CPA Funded Work on Temple Emmanuel Roof Gets Underway

Special to the Record

Overlooking Cary Square, Temple Emmanuel signifies a cultural institution steeped in history.

Temple Emmanuel and the City of Chelsea, through its Department of Housing and Community Development, recently announced the start of a major historic restoration project aimed at preserving this notable community asset. Funded through a $246,000 Community Preservation Act grant appropriated by Chelsea City Council, as recommended by the Community Preservation Committee, the project will utilize Community Preservation Act resources to initiate a comprehensive rehabilitation of the temple’s 150-year-old slate roof, a significant effort vital to preserving the integrity of the building.

“The Torah commands us to remove any obstacle that could cause others mortal danger,” commented Sara Lee Callahan, President of Temple Emmanuel. “We’re deeply grateful to Chelsea’s City Council and Community Preservation Committee for enabling us to fulfill this obligation by strengthening our historic slate roof’s stability and durability.”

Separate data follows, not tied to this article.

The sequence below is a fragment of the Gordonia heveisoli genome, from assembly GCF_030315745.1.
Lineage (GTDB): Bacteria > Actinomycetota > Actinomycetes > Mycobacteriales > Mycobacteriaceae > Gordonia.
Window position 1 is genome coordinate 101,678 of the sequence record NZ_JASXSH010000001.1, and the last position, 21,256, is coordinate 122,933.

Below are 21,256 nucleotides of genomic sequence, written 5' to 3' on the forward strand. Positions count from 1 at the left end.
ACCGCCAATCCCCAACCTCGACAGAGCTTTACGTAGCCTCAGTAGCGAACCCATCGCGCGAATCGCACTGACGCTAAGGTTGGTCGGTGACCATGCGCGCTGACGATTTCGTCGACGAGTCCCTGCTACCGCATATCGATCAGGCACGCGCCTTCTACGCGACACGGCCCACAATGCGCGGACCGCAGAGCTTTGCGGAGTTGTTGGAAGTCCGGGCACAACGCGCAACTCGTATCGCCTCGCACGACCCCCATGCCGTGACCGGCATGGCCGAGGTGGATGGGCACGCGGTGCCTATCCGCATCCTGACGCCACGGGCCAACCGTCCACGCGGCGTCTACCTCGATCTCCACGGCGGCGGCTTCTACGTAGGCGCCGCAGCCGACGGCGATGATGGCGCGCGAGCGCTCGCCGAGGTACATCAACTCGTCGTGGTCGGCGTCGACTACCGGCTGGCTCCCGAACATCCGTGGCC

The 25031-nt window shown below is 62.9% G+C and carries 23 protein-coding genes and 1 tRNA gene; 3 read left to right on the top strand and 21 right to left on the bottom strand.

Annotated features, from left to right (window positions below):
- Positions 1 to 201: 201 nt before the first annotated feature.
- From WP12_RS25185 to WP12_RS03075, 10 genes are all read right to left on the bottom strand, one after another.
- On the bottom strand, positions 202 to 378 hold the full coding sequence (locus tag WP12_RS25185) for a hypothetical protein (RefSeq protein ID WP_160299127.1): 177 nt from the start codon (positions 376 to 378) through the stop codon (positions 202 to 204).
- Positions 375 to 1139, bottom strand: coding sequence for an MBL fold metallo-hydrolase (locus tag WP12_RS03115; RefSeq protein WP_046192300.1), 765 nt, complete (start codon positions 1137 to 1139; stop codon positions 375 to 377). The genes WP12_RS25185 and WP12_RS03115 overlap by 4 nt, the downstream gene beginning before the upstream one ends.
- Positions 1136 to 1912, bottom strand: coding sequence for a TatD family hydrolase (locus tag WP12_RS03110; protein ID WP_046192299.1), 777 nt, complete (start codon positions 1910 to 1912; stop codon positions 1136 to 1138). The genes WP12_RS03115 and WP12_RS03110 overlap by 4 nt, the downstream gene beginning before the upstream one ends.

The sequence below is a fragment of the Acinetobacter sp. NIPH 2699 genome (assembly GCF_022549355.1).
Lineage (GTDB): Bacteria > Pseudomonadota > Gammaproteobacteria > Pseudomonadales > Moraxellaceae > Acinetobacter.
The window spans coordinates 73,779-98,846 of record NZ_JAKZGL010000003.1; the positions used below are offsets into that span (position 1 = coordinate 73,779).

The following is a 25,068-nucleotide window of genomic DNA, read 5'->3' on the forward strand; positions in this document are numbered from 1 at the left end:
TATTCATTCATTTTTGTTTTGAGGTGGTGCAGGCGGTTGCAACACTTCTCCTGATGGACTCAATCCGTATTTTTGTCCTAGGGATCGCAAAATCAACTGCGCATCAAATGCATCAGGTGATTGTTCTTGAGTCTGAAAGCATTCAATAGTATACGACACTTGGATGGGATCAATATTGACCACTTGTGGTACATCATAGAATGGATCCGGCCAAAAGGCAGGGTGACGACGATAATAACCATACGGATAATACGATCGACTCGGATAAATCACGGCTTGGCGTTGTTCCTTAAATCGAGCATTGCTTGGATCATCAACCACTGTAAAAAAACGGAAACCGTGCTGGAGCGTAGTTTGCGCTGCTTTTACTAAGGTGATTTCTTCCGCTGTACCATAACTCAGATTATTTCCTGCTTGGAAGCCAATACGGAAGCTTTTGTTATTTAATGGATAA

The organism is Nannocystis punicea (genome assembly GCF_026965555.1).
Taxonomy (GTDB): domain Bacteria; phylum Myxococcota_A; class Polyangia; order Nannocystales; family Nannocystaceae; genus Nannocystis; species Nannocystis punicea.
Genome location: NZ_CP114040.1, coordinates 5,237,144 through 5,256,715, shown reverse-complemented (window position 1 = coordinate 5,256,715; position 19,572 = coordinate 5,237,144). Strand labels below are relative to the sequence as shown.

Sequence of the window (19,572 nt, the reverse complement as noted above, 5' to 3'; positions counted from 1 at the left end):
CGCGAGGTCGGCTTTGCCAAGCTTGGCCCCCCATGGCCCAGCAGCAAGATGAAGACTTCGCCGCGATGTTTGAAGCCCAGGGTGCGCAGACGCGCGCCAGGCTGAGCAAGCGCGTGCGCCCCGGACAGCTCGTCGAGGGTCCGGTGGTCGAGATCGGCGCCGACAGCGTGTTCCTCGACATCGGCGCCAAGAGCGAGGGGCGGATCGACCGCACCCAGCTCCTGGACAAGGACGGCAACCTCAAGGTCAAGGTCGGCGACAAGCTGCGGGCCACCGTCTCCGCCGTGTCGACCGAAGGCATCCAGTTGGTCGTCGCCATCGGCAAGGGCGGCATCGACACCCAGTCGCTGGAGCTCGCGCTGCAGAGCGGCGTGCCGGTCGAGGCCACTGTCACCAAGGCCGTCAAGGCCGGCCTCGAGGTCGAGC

The Community Preservation Act is a vital tool for preserving historical resources in the City, said Alex Train, Director of Housing and Community Development.

“We’re thrilled that Temple Emmanuel will proceed with these repairs, made possible through Chelsea City Council and the Community Preservation Committee,” Train said.

Situated prominently in Cary Square at 60 Tudor Street, the structure housing Temple Emmanuel has been an architecturally distinctive Chelsea landmark since the mid-nineteenth century. One of its signature features is a multicolored, geometrically patterned slate roof. In March of 2021, the Chelsea Historical Commission designated the structure a historically significant asset for the City of Chelsea. Chelsea City Council and the Community Preservation Committee provided CPA funding to devise a historic preservation plan for the property. Highlighted as a key priority, the rehabilitation of the aging roof is the first restoration project designed to preserve the property’s historic integrity and extend its lifespan. The project will commence in May of 2023 and be fully completed by mid-2024.

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